The European Union
member states and European Parliament have struck a deal to put an end to Europe’s traditional brick shaped lorries, which are considered as fuel inefficient and highly dangerous to cyclists by changing the existing regulations on weight and dimensions.
The end is in sight, however industry lobbyist’s have criticized the EU agreement that delays the phase out until 2022.
The current regulations
that are in place on lorry weights and dimensions restrict the length of HGV’s to 2.35metres so to maximise truck space, manufacturers have been designing short cabins with drivers in high level seating positions over the engine and front axle.
The restrictions were originally in place to protect highways from excessive large vehicles.
The ‘brick faced’ designed trucks of today limit the potential fuel and CO2 emission’s that could be saved. The new deal would enable truck manufacturers to create longer more aerodynamic fronts, between 80cm – 90cm longer, which could reduce fuel consumption by as much as 10%. They could also reduce the amounts of pedestrian and cyclist accidents by increasing the driver’s field of view. You can see a recent news report on the new designs here
Current truck design.
The new deal will bring the EU more in line with the HGV’s in the USA which tend to be 1.5m longer than over here in the EU.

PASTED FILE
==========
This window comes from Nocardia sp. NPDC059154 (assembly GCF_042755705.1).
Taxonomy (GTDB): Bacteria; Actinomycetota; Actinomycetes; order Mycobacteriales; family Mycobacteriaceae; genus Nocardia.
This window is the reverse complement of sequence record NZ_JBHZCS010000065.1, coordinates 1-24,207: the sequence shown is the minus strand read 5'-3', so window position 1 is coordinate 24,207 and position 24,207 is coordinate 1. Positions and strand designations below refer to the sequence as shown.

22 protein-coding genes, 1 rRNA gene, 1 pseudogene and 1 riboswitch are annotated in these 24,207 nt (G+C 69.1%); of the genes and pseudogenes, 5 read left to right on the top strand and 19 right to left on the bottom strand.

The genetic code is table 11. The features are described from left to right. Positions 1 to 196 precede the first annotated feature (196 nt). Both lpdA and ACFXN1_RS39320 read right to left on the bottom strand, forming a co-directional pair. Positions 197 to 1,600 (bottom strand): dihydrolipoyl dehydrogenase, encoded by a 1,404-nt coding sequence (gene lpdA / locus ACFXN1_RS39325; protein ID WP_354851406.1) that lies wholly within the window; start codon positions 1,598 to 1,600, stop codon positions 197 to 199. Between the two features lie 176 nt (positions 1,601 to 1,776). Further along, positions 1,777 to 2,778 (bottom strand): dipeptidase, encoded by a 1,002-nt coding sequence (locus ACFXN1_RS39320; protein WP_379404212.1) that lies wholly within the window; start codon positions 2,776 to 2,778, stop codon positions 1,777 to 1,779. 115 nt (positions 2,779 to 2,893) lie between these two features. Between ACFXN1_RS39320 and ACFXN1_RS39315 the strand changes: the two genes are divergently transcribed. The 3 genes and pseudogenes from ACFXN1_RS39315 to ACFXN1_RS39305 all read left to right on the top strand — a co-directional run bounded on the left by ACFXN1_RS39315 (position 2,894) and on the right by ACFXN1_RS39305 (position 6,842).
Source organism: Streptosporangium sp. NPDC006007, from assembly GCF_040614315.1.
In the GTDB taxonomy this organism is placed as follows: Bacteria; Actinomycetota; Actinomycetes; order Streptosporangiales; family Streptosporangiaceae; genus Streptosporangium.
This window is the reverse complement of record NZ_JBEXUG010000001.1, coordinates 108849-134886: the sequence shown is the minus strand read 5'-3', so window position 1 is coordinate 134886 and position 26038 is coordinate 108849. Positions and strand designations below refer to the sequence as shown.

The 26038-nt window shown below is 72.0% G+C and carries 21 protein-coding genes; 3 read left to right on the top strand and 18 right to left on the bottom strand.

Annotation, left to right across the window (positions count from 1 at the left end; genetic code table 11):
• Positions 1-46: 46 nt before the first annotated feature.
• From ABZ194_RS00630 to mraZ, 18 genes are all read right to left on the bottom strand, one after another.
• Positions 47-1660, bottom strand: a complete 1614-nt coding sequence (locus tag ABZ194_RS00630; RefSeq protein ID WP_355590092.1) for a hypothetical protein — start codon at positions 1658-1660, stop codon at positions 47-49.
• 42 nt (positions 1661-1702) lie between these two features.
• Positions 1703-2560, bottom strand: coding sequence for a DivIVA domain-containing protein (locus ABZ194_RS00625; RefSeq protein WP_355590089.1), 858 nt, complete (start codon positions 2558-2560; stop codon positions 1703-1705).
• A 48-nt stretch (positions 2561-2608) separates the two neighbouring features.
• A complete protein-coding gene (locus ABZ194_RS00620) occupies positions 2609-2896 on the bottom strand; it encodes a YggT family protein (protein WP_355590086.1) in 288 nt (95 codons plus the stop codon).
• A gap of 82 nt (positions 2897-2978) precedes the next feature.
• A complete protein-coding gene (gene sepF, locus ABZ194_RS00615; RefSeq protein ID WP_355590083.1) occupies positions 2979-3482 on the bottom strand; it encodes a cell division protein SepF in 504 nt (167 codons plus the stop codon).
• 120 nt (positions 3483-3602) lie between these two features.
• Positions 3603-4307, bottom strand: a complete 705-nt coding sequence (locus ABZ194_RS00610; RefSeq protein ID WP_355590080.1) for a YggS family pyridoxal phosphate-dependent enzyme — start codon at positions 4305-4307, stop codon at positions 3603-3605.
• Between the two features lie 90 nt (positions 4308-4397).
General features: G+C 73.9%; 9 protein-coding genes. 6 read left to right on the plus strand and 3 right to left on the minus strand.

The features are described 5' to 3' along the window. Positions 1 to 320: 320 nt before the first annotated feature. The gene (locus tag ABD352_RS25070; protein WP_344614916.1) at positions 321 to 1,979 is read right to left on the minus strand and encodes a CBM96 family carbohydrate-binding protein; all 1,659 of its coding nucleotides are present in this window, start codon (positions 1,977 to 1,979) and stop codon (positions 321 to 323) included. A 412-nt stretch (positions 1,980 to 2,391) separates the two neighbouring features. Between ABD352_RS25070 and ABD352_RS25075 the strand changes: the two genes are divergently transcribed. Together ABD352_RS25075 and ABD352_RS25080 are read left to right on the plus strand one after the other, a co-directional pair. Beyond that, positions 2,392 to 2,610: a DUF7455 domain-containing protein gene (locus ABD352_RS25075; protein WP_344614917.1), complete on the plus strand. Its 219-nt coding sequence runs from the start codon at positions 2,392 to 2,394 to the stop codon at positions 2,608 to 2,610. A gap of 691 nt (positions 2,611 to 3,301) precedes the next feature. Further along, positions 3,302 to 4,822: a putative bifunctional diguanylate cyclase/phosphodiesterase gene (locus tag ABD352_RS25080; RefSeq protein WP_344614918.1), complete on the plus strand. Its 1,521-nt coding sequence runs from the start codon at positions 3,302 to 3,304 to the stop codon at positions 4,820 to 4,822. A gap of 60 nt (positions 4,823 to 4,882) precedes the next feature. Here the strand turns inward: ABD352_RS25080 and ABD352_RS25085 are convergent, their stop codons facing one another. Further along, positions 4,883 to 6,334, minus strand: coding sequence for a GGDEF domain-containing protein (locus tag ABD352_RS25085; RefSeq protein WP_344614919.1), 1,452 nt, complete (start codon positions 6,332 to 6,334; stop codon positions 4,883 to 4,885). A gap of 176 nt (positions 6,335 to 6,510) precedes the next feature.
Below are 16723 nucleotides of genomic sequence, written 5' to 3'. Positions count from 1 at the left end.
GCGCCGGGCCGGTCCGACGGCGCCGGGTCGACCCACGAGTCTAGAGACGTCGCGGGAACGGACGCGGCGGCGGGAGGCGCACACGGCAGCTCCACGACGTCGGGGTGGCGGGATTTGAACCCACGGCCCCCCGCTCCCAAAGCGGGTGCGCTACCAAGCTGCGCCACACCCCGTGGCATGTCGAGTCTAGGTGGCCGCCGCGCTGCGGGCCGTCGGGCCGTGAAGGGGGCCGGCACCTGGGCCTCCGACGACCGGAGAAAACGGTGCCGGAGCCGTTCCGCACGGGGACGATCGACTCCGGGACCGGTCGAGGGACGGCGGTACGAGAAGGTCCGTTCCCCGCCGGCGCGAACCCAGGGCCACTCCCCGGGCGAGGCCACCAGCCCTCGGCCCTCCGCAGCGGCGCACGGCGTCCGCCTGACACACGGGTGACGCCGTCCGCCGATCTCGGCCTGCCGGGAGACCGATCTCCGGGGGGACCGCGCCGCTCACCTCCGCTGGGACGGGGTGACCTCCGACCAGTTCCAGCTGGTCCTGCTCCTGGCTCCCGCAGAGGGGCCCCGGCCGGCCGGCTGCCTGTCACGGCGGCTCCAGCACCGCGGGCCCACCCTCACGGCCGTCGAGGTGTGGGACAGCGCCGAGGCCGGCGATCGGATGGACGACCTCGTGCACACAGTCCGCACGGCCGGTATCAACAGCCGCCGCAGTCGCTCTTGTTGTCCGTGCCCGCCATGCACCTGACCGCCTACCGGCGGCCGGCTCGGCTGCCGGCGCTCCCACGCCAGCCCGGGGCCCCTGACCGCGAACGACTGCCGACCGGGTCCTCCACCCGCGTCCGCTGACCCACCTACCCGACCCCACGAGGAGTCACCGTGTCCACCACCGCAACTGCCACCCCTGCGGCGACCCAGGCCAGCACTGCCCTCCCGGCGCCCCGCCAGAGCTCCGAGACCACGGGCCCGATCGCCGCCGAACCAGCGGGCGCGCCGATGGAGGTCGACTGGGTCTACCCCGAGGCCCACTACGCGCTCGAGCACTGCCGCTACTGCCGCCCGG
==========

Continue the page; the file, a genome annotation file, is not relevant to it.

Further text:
The original proposal which was backed by European parliament and a number of industry groups and unions would have allowed the new regulations for design in 2017. However truck manufactures who have been backed by countries such as France and Sweden (home countries of truck manufacturers Volvo
) have argued that a quick transition to the new regulations would cause a disruption in the competitive balance of the industry, they lobbied to extend the date to 2025. After discussions a new deadline was agreed as 2022, 5 years longer than previously proposed.
William Todts from campaigning group Transport & Environment (T&E)
has welcomed the end of "dangerous and inefficient brick-shaped trucks", but criticised the industry, which has recently been investigated for price-fixing, over its lobbying to ban a more fuel efficient design"
"The absurd and unprecedented decision to impose a ban on new lorry designs until 2022 casts a dark shadow over the agreement," he added. "Clearly the Commission needs to do much more to inject real competition in this sector. Setting ambitious fuel efficiency standards for trucks like the US has done would be a good start."